Open Source: Fuel for the Smartphone Explosion
Open source and mobile development seem to be a match made in heaven. No matter what development methodologies an organization prefers, open source is the key to making speedy progress. Yet the collaborative nature of open source, which is what makes it so attractive, can also pose challenges. Companies need the right tools to avoid the pitfalls that can be associated with unmanaged development.
Feb 12, 2010 5:00 AM PT
It may not seem obvious at first, but the tragic earthquake in Haiti, the historic election that put a Massachusetts Republican in the U.S. Senate and the 2010 Super Bowl all have something in common: the smartphone. During each event, billions of consumers around the globe were glued to their phones, either donating to charities and updating their Twitter accounts about the crisis in Haiti, posting on blogs about how change seems to be in the air in U.S. politics, or conveying their happiness (or unhappiness) about the big game.
Of course, not everyone has a smartphone, but their increasing popularity is impossible to ignore. Many analyst firms, including Gartner and IDC, predict that smartphones will not only continue to be embraced by consumers, but also outpace PC sales within just a few years -- despite the economic downturn.
To meet the anticipated demand, smartphone manufacturers are churning out new models on a daily basis, or so it seems. As a result, design, production, and application development -- like everything else in our fast-paced world -- must keep pace.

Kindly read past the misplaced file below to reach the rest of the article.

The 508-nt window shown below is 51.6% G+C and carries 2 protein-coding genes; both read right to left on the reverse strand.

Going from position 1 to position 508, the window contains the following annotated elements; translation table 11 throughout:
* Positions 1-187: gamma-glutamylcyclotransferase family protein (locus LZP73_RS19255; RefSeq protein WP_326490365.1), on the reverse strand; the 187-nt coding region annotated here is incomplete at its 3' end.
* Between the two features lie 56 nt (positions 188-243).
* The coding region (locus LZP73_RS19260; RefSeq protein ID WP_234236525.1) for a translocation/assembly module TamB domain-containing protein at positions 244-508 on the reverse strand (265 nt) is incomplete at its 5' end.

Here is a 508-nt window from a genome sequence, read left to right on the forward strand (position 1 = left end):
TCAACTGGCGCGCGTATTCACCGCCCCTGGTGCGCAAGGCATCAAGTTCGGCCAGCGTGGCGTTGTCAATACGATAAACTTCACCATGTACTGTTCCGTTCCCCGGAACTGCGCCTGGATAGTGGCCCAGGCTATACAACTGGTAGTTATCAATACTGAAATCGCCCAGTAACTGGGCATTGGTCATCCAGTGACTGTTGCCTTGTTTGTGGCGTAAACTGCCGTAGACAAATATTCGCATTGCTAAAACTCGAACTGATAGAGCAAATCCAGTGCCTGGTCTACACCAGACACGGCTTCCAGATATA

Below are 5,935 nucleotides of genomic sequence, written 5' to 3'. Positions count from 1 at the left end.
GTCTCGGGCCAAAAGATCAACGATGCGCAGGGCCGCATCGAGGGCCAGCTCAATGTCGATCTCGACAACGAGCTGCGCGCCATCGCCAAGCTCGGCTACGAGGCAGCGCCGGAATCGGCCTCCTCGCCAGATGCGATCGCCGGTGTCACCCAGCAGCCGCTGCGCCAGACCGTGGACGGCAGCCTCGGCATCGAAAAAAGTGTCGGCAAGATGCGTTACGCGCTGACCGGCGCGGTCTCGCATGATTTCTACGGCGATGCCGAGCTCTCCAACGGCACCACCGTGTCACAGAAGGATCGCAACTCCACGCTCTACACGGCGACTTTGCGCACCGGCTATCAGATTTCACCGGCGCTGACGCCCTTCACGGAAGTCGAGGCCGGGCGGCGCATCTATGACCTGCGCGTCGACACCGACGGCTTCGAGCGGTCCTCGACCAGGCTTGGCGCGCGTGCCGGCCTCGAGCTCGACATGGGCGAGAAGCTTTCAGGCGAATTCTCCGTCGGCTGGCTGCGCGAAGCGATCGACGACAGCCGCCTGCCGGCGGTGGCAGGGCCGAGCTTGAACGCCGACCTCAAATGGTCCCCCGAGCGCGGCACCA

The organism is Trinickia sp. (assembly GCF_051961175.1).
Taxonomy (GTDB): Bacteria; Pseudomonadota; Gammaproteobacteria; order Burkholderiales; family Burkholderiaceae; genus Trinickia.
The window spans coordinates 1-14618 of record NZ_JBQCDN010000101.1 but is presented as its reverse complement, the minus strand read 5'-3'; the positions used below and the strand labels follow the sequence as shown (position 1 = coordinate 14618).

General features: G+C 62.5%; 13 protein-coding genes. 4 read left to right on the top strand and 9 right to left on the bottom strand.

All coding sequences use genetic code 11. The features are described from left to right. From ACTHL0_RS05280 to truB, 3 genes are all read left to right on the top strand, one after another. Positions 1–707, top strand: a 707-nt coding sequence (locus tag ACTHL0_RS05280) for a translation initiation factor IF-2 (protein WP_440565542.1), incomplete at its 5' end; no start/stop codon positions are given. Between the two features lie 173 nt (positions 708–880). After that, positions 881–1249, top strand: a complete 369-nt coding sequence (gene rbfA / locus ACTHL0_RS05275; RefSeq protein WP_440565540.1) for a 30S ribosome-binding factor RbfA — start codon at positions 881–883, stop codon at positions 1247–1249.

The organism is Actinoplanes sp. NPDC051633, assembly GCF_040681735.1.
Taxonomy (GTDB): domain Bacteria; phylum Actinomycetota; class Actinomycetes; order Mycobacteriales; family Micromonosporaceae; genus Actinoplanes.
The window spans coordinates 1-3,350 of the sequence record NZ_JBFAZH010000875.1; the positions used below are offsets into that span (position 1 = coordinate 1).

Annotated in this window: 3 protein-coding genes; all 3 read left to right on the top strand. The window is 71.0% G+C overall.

Collaborative Role Model
Fueling the smartphone business is a torrid pace of innovation enabled by open source software. Were it not for the availability of OSS, the fast turnaround for smartphone manufacturers might not be possible, which could explain why the mobile industry has been one of the most aggressive in terms of adopting open source and is a model for the rest of the software-enabled world.
Open source appears to be ever-present in mobile. With operating systems such as Android, and LiMo growing in popularity and Symbian completing its migration to open source, its power is being demonstrated everywhere. Handset makers such as Motorola, HTC and Sony Ericson rely heavily on OSS for their development. Even closed phones like the iPhone use dozens of OSS components (To see for yourself, check out the legal notices in your iPhone at Settings -> General -> About -> Legal).
The mobile industry, perhaps more than any other, realized OSS was the best strategy for innovation because of its collaborative development model. The newly open-sourced Symbian operating system accounts for more than 40 percent of the mobile market; Android's share is <10 percent but growing. Apple -- a closed system written in Objective C -- is in the 15 percent range, with Linux under 10 percent, according to 2009 figures from StatCounter. Android is projected to gain market share in 2010, based on improved SDKs and tools for application developers (two open source Rookie of the Year winners were based on Android).
Access to open source code from a massive abundance of projects -- combined with the compelling economics and flexibility enabled by the modular nature of open source -- has caused mobile phone manufacturers not only to take notice, but also to move ahead aggressively with open source.
Boon for Development
Pragmatic development managers and their IT leaders are adopting open source and combining it with other code more than ever before. This comes at a time when difficult economic and market conditions are forcing software development teams to do even more with less, and to become even more responsive to customer needs.